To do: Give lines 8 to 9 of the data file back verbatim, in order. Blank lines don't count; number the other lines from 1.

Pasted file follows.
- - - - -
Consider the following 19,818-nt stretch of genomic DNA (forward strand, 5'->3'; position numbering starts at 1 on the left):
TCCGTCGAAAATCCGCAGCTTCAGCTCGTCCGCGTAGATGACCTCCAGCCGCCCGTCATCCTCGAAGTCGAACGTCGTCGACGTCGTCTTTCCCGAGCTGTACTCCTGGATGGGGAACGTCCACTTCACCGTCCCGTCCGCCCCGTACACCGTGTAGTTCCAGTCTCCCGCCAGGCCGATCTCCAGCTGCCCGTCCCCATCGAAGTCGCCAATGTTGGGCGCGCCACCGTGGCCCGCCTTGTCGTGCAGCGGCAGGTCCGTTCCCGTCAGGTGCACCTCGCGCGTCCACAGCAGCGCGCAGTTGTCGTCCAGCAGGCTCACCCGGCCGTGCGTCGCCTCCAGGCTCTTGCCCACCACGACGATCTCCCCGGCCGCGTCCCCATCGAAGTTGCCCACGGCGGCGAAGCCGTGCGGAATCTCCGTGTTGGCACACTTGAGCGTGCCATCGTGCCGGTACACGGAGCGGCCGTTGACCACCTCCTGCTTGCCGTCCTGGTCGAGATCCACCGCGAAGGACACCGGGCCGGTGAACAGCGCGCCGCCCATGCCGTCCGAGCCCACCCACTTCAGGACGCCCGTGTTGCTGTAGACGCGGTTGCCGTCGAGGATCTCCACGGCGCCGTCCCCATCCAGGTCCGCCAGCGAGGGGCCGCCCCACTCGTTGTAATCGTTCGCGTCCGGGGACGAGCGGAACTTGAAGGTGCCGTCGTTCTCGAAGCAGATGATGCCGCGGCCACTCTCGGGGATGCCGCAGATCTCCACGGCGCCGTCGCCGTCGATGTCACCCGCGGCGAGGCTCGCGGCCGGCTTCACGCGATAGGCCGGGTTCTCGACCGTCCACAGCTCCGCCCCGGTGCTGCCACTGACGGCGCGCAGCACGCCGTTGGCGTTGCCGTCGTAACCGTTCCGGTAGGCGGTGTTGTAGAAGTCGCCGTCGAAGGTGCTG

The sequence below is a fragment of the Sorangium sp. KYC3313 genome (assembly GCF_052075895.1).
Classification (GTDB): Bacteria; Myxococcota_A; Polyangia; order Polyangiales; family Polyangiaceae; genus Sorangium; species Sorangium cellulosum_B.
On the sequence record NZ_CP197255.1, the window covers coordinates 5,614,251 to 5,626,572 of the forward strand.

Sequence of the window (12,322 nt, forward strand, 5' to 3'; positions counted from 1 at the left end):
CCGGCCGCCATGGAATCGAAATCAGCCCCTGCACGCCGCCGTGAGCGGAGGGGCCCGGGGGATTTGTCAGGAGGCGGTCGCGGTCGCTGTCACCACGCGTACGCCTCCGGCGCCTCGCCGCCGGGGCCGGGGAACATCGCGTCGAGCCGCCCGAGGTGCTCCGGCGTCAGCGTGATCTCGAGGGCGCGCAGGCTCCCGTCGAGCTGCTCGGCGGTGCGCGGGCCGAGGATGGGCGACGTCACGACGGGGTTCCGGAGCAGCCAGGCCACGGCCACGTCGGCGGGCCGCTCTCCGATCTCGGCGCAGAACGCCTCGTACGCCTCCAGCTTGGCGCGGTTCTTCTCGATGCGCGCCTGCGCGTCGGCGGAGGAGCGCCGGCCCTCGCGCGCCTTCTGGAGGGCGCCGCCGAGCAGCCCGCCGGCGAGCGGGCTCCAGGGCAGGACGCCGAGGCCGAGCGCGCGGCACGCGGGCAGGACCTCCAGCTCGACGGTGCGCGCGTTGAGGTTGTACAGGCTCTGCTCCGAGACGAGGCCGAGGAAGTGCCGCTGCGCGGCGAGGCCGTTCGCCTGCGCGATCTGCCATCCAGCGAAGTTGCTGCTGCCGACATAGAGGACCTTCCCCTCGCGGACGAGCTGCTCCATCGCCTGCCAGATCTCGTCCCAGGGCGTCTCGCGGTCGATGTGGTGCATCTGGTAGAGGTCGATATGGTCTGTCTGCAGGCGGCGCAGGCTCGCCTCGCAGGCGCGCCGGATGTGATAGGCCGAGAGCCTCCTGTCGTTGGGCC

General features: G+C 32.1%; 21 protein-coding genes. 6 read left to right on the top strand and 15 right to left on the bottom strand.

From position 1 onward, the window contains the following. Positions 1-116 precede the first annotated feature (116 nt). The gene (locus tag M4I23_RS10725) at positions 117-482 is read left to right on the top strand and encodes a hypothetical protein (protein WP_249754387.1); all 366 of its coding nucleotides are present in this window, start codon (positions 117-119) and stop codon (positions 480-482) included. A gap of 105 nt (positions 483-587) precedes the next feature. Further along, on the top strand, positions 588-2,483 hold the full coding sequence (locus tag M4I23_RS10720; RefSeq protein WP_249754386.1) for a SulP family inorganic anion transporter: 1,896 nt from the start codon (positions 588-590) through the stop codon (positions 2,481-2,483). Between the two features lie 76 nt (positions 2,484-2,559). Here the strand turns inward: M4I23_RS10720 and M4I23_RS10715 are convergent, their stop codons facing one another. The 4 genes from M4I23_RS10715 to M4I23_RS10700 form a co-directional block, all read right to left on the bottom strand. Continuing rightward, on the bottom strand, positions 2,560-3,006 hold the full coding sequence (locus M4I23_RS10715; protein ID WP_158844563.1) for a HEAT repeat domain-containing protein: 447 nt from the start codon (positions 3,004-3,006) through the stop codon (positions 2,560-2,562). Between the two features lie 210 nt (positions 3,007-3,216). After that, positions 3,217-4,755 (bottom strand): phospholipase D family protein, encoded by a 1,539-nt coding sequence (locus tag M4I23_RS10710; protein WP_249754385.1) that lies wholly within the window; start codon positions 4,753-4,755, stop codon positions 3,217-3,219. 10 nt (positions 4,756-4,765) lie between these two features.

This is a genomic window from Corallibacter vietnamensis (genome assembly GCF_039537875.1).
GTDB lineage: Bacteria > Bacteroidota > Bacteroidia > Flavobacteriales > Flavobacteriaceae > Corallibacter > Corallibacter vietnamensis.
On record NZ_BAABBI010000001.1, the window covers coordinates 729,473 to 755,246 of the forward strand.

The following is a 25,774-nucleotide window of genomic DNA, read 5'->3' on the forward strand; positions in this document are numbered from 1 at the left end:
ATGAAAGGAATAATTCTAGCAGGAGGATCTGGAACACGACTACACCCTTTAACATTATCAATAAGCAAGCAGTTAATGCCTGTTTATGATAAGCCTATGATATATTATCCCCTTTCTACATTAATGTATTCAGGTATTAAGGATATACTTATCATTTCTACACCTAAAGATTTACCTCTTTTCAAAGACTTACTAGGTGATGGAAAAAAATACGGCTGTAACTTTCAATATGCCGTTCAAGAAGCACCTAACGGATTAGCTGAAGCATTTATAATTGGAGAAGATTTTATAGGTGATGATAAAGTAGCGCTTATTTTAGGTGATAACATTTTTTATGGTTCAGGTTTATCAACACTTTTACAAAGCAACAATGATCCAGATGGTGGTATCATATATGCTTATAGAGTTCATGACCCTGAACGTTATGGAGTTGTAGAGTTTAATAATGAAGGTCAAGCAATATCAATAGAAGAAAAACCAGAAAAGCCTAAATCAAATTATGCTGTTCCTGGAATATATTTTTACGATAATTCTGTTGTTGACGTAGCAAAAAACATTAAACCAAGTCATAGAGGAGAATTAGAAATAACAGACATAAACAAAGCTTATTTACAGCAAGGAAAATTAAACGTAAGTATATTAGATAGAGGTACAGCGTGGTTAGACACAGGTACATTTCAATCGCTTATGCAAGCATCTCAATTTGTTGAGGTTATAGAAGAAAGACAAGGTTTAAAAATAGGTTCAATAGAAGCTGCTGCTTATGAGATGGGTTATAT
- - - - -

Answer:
General features: G+C 32.1%; 21 protein-coding genes. 6 read left to right on the top strand and 15 right to left on the bottom strand.

From position 1 onward, the window contains the following. Positions 1-116 precede the first annotated feature (116 nt). The gene (locus tag M4I23_RS10725) at positions 117-482 is read left to right on the top strand and encodes a hypothetical protein (protein WP_249754387.1); all 366 of its coding nucleotides are present in this window, start codon (positions 117-119) and stop codon (positions 480-482) included. A gap of 105 nt (positions 483-587) precedes the next feature. Further along, on the top strand, positions 588-2,483 hold the full coding sequence (locus tag M4I23_RS10720; RefSeq protein WP_249754386.1) for a SulP family inorganic anion transporter: 1,896 nt from the start codon (positions 588-590) through the stop codon (positions 2,481-2,483). Between the two features lie 76 nt (positions 2,484-2,559). Here the strand turns inward: M4I23_RS10720 and M4I23_RS10715 are convergent, their stop codons facing one another. The 4 genes from M4I23_RS10715 to M4I23_RS10700 form a co-directional block, all read right to left on the bottom strand. Continuing rightward, on the bottom strand, positions 2,560-3,006 hold the full coding sequence (locus M4I23_RS10715; protein ID WP_158844563.1) for a HEAT repeat domain-containing protein: 447 nt from the start codon (positions 3,004-3,006) through the stop codon (positions 2,560-2,562). Between the two features lie 210 nt (positions 3,007-3,216). After that, positions 3,217-4,755 (bottom strand): phospholipase D family protein, encoded by a 1,539-nt coding sequence (locus tag M4I23_RS10710; protein WP_249754385.1) that lies wholly within the window; start codon positions 4,753-4,755, stop codon positions 3,217-3,219. 10 nt (positions 4,756-4,765) lie between these two features.